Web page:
benjamin_maddox william_maddox benjamin_maddox_III benjamin_maddox_II abbeville abbeville_sc crawford_county crawford_county_illinois joseph_maddox cornelius_maddox georgia_maddoxes alabama_maddoxes i
Update: Since posting this, we’ve concluded – with your help – that “dec’d” actually reads “viz”. This new reading means that Benjamin Maddox (1770-1864) did not die in 1811, and allows us to clarify his narrative, which is explained in a new posting.
In our lengthy assessment of at least five Benjamin Maddoxes living in the Abbeville County and Laurens County areas of South Carolina in circa 1800, we wrote that an 1811 Laurens County deed described Benjamin Maddox — the son of Benjamin Maddox (I) of Maryland — as “dec’d” (deceased). This assessment was based on a transcription obtained from the Laurens County Court many years ago.
After reading our assessment, fellow family researcher Samantha Nifong kindly retrieved the original deed, which does appear to include the word “dec’d” (deceased) after Benjamin’s name… or is it the word “viz” (legalese for “that is”)? If anyone can provide an accurate transcription of these few letters, we’d appreciate it.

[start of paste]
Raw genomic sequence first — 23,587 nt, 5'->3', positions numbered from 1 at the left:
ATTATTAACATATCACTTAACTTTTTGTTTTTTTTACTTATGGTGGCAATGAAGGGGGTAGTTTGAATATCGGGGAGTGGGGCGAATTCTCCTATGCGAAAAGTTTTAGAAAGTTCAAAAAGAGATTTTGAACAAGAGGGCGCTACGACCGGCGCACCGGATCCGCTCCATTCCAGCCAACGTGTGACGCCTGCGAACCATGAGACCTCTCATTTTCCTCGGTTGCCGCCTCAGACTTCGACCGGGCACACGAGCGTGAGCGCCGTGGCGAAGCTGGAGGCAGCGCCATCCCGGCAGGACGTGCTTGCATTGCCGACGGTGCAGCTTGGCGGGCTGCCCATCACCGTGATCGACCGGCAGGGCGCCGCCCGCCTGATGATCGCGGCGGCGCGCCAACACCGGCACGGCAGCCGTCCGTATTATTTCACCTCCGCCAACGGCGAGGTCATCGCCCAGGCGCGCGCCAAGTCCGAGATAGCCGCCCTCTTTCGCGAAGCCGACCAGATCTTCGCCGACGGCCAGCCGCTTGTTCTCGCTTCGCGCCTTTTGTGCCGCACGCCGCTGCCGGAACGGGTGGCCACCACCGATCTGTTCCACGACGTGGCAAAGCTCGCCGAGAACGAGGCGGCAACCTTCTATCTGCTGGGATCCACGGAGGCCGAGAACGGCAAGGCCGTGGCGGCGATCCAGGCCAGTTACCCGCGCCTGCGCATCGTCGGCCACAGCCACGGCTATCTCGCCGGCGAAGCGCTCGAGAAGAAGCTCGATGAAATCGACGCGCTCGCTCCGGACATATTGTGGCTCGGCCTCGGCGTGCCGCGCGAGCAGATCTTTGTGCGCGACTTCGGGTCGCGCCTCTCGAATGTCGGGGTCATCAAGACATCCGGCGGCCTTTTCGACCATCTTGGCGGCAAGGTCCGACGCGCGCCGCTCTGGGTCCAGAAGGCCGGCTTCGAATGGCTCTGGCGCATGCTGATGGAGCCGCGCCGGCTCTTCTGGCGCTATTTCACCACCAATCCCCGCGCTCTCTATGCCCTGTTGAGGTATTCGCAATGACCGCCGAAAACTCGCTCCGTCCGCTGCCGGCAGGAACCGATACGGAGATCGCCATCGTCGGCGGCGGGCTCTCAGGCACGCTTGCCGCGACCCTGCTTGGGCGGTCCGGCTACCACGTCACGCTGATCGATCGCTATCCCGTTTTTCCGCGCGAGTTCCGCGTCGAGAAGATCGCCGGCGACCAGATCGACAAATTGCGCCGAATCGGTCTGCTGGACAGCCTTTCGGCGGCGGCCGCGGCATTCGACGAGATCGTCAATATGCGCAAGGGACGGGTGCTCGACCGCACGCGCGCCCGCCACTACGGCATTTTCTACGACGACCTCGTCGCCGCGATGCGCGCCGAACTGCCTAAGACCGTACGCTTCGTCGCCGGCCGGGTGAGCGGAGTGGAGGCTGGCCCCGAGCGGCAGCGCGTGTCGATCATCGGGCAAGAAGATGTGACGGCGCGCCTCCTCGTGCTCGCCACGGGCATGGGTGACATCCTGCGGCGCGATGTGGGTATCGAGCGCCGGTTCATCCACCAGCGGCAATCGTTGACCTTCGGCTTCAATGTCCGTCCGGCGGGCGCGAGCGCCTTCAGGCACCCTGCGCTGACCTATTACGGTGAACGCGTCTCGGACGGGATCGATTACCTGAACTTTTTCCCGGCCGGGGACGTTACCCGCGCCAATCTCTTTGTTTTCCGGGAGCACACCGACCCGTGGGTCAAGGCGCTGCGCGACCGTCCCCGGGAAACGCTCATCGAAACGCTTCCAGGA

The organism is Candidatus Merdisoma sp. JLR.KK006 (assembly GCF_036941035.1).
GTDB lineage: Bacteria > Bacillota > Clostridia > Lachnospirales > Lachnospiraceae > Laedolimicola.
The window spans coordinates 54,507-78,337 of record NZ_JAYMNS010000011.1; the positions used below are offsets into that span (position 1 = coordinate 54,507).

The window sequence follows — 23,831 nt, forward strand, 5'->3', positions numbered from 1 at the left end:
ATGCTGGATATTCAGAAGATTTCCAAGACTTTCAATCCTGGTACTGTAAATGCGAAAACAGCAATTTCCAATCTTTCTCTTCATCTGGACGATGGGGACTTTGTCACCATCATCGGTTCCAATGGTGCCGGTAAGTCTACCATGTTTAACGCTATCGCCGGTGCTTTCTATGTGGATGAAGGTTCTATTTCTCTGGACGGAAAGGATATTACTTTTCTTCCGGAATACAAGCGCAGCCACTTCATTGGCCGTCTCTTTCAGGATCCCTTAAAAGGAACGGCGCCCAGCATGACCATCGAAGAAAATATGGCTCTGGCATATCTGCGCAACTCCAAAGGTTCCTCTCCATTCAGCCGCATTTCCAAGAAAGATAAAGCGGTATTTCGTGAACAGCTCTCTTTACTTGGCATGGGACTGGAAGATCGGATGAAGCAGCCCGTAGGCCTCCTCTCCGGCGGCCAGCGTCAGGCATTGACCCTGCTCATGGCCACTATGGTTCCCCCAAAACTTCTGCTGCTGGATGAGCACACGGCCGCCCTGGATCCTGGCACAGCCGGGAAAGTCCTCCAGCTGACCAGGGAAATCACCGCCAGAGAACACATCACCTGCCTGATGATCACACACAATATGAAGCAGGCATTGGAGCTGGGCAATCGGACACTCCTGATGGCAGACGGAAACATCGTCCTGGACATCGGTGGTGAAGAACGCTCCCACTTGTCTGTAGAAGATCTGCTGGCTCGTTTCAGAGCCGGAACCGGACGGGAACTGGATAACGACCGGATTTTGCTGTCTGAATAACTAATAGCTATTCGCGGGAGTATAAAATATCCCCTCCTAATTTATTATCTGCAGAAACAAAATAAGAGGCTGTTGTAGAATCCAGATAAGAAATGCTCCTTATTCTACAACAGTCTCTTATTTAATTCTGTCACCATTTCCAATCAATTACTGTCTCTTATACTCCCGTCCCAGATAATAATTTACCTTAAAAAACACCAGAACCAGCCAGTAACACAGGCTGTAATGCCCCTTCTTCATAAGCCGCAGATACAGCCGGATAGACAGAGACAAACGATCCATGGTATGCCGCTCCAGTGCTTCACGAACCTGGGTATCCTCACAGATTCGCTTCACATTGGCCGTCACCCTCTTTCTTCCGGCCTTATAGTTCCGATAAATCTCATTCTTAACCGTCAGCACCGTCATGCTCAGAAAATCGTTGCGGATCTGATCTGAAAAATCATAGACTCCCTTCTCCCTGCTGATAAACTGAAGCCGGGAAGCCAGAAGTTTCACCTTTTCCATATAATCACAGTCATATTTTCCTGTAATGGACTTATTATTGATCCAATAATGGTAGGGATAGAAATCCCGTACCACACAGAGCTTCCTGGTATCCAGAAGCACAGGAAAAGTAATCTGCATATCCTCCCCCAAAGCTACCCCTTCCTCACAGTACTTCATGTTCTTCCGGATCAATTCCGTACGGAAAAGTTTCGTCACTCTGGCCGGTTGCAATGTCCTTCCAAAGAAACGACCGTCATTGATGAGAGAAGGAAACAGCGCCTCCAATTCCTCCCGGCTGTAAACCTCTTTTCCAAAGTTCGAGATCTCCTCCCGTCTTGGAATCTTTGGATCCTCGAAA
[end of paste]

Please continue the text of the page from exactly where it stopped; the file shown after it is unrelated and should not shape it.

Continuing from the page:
The description of Benjamin as “dec’d” in 1811 has important implications for the Maddox lineage in South Carolina, Kentucky, Illinois, Alabama and Georgia. For example, if he died in 1811, he cannot be identifiable with the Benjamin Maddox who died in Atlanta, Georgia, in 1864. But if he went on to live after 1811, it potentially contradicts our long-held assessment of Benjamin Maddox (II).
Hopefully this won’t become a #thedress phenomenon.
Reif Hammond said:
Are there more deeds with the same clerk’s handwriting for comparison?
Professor Maddox said:
Decipherers on RootsChat have assessed today that the word next to Benjamin’s name is “viz.”, meaning that this Benjamin did not die in 1811.
The letters “dec”, are actually “dex” (supposed to be “dox” for Maddox. The “vis” is correct. Thank you for the shout out. it is much appreciated.
David Pugh said:
I have seen the word deceased in many documents and this doesn’t resemble any of them. I haven’t seen “viz” either but it seems pretty clear that the it is Benjamin Maddox VIZ”
Bob Mattox said:
Professor Maddox, please see http://www.dippam.ac.uk/ied/records/24605. My line for Benjamin Maddox is listed under 1753 at the confluence of Cane and Camp Creek in present day Lancaster, SC. At that time, this area was considered Craven County SC and depending on who you talked to then Anson County NC. The family lived in that area for 80 years. Some of the family moved to Anson County, NC which then became Union County NC. Other parts of the family moved to Kershaw County, SC.